It’s official – drinking red wine really is good for your health.
A natural compound, called resveratrol, found in the liquid – as well as in a variety of fruits and nuts – may enhance exercise training and performance, according to recently published University of Alberta research.
Of course, those small amounts don’t provide the same benefit as high doses.
“We’ve shown that animals that are exercise trained versus animals that are exercise trained and taking resveratrol, the ones taking resveratrol have improved endurance, improved muscle strength and improved cardiac function,” said principal investigator Jason Dyck, director of the Cardiovascular Research Centre at the U of A. “So it appears that resveratrol is a performance enhancing drug.”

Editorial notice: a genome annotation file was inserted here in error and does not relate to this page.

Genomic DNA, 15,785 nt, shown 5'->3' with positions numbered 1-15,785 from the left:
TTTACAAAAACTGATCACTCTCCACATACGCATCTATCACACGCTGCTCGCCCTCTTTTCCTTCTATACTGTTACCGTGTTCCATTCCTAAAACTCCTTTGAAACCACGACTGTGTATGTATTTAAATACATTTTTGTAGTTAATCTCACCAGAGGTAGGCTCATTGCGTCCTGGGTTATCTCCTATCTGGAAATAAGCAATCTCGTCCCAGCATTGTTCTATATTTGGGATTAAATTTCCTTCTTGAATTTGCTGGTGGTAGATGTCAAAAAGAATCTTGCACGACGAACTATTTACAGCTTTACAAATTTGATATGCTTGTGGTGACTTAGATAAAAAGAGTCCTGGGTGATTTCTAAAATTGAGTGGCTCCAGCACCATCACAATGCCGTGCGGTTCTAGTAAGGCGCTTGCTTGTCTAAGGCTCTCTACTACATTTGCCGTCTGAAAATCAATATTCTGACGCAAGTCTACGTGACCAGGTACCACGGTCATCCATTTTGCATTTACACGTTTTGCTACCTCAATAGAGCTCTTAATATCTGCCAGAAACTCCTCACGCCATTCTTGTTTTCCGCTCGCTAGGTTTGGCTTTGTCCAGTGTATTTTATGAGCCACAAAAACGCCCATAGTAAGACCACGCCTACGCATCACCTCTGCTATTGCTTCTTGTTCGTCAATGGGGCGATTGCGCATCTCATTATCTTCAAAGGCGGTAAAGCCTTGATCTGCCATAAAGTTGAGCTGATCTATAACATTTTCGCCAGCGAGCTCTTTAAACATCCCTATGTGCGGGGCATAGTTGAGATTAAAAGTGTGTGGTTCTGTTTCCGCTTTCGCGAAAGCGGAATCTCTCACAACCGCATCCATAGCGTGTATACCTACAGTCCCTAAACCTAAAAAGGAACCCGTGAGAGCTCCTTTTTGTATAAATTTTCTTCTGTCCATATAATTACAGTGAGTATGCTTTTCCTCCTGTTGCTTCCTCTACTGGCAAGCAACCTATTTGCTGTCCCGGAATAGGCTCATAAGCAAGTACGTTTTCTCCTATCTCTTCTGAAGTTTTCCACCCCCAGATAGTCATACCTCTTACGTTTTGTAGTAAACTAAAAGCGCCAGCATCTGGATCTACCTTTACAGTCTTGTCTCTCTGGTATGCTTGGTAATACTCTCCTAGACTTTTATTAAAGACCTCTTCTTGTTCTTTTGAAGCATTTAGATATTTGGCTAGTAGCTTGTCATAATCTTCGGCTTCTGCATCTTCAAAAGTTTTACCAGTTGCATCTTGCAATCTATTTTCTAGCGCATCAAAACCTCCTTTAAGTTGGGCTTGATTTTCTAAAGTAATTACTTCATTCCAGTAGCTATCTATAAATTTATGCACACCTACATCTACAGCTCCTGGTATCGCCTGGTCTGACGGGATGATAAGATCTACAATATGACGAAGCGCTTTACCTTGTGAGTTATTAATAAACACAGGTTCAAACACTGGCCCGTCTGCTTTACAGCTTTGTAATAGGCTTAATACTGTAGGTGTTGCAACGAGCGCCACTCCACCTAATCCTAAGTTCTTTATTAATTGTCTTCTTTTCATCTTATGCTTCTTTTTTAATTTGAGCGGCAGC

It is available over the counter in health food stores, said Dyck, noting many take it because it’s thought to promote lifespan.
But Dyck’s research, published in the Journal of Physiology in May, shows there are other benefits.
“Certainly there are clear advantages for athletes,” he said with a laugh – but that is not his focus.
A 10-week trial expected to start within the next few months will focus on diabetics with heart failure.
“I think resveratrol could help patient populations who want to exercise but are physically incapable,” said Dyck.